Friday, October 28, 2005

Don't Leave Town

Karl Rove is still under investigation.


Karl's Been "Libby-Rated"

Don't Cross This Bridge

As I was waiting to hear news on Rove and Libby's future (which, it seems, will be delayed) last night, I was watching an NBA preseason game between the Golden State Warriors and the Phoenix Suns. I overheard former Wizards coach Doug Collins wax how Golden State was on the rise.

Read that last sentence again.

I almost choked on my McChicken Sandwich when I heard it myself. Let's get something straight: there's a short list of Cinderella teams in the NBA, and the Warriors aren't on it. Check their previous seasons and their pre-season reccord thus far. this is not a franchise with a recent history of turning things around. I don't care what the survey says. Putting one overrated psuedo-point guard on your roster isn't going to make you a playoff contender. They're certainly not winning their division, and that's the easiest way to get a playoff spot. And considering that they'd got to be better than the Clippers, Lakers, Hornets, Blazers, Wolves and Jazz (last season's "out crowd") I think Golden State has a looooong way to go.

Once they get some defenders, playmakers, and a big guy that can hold their own against the Tim Duncans and Kevin Garnetts, then we'll talk.

Thursday, October 27, 2005

Next up to Bat

Now that Miers is gone, many think the President will nominate a hard-nosed conservative to throw to his base (and hopefully improve his poll numbers).

I say Bush should do the opposite. Pick someone worse than Miers to show those republican critics how right he was!

"But who," you ask? Well:

1. Failed Dot-Commers: They need the work, they're used to big failures, and they have even less judicial experience.

2. Harvey Birdman: It shows that Bush is reaching out to Animated-Americans, and Harvey has won a case or two.

3. Florida Governor "Jeb" Bush: He's not doing so hot in Florida. Help a brother out.

4. Former Senator Bob Dole: We all know how he feels about abortion, so you got that covered.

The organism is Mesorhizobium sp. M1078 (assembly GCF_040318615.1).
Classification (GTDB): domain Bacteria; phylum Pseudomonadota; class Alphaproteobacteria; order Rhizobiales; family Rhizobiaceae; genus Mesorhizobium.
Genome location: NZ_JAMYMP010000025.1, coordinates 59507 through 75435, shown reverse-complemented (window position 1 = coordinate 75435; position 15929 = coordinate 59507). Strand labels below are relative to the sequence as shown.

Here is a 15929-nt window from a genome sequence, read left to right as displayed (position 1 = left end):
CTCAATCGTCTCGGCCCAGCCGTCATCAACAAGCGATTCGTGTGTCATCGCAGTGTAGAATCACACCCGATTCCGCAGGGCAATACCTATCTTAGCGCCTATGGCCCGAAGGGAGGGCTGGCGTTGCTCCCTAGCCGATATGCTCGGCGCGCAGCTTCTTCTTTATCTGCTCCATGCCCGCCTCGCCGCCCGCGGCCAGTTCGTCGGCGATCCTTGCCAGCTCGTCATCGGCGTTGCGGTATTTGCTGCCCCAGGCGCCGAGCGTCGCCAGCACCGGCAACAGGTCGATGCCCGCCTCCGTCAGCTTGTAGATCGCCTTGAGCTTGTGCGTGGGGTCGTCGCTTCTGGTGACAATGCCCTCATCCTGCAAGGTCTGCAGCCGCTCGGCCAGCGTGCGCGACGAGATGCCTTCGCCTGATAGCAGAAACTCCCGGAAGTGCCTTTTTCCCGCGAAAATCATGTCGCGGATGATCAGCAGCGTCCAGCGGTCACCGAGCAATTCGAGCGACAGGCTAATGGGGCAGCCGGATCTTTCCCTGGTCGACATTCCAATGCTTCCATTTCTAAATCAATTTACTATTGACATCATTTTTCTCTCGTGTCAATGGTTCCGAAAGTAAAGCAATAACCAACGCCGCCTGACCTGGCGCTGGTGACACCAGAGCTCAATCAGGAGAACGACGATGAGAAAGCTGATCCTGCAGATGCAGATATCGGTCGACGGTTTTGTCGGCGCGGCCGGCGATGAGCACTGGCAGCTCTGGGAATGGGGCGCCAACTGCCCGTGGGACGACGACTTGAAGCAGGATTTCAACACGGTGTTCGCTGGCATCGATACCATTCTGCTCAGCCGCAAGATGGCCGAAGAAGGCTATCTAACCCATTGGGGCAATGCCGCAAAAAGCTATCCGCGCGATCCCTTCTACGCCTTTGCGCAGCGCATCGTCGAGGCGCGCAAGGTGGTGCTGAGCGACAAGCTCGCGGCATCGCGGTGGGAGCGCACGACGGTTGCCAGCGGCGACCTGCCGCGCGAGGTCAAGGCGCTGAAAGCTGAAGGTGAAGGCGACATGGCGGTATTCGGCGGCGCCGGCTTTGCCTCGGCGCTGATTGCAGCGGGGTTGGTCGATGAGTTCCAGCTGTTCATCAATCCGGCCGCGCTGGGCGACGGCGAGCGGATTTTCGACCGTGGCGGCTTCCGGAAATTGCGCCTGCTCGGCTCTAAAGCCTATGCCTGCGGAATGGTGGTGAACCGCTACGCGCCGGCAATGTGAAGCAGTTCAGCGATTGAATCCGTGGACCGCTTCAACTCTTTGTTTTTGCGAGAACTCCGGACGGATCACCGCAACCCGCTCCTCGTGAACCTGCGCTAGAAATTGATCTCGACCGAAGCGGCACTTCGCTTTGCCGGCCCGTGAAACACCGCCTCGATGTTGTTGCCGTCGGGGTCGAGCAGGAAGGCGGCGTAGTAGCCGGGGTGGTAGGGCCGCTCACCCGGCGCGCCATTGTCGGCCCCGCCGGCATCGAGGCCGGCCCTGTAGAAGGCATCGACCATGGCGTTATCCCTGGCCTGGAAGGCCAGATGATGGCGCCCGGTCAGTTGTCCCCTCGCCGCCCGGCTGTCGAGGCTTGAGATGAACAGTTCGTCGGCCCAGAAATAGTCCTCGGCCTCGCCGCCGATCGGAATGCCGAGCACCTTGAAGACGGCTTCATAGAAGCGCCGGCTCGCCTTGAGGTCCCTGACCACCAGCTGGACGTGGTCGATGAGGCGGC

5. Stephen Johnson, EPA: It's not like he's really done anything. Really.

6. Karen Hughes: This shows that there's even worse cheerleaders than Miers.

C'mon, now. It's not like the President wanted a fight anyway, right? His image is at stake.

"Don't Blame my Bro'" Revisited

Following up on his previous pleads, J.E.B. Bush falls on the sword to salvage his brother's image.

A Call to Withdrawal

Harriet Miers, the most/best qualified person President Bush could find, has withdrawn her nomination for the the Supreme Court.

Wednesday, October 26, 2005


Both cocky and comical, Starscream was easily one of the most popular characters in the Transformers Universe. Because of a good combination of good character writing (both the comic book and the cartoon) and the voice talents of Chris Latta, Starscream also became a critical character.

I suppose the thing that I liked about the character was that even though he knew it was a uphill battle to rule the Decepitcons, he never made his intentions hidden. His goal was to rule, plain and simple. His methods for achieving this goal, however, was usually a secret until the last possible moment. And his "allies" varied in both loyalty and effectiveness, making his attempts to overthrow Megatron (or whoever was leading at the time) even more entertaining.

His downfall, in just about every case, was his vanity. Take "Transformers: The Movie" for example: instead of striking a spiritually and physically weaken contigent of Autobots (a move that would have surely put him in the "Decepticon Hall of Fame") he wastes time getting dressed up for an unecessary and elaborate "crowning" ceremony. Any wonder why Galvatron blasted him to ash?

Even though the writers thought it would be a hoot to have ol' Screamy come back as "the ghost robot who's trying to get a body" I'll always remember him as the bad guy who was tolerated but never really taken seriously.


One of the reasons I wanted to do this page was I wanted to have the ability to relate what's going on now to the past and also speculate how it affects the future. Another reason was more common among bloggers: to rant and ramble. I think I'll be able to kill to birds with one stone.

For those who don't know, it's 2005. In one fantasy's universe, that was a very important date. Every now and then, until the end of the year, I'll ponder on how the characters involved in this universe still impact us today. Not only will this lighten the mood, but it will be a nice change of pace.

Measuring Stick

The horrible events of September 11th, 2001 resulted in a death toll between 2,752 and 2,986 depending on your source.

After that, President Bush declared a War on Terror that involved going after a man named Bin Laden in Afganistan and then a man named Hussein in Iraq. Bin Laden got away and Hussein is on trial. Some people questioned the reasons for going to Iraq (mainly because the people there did not attack the U.S.) and they were dealt with in various ways.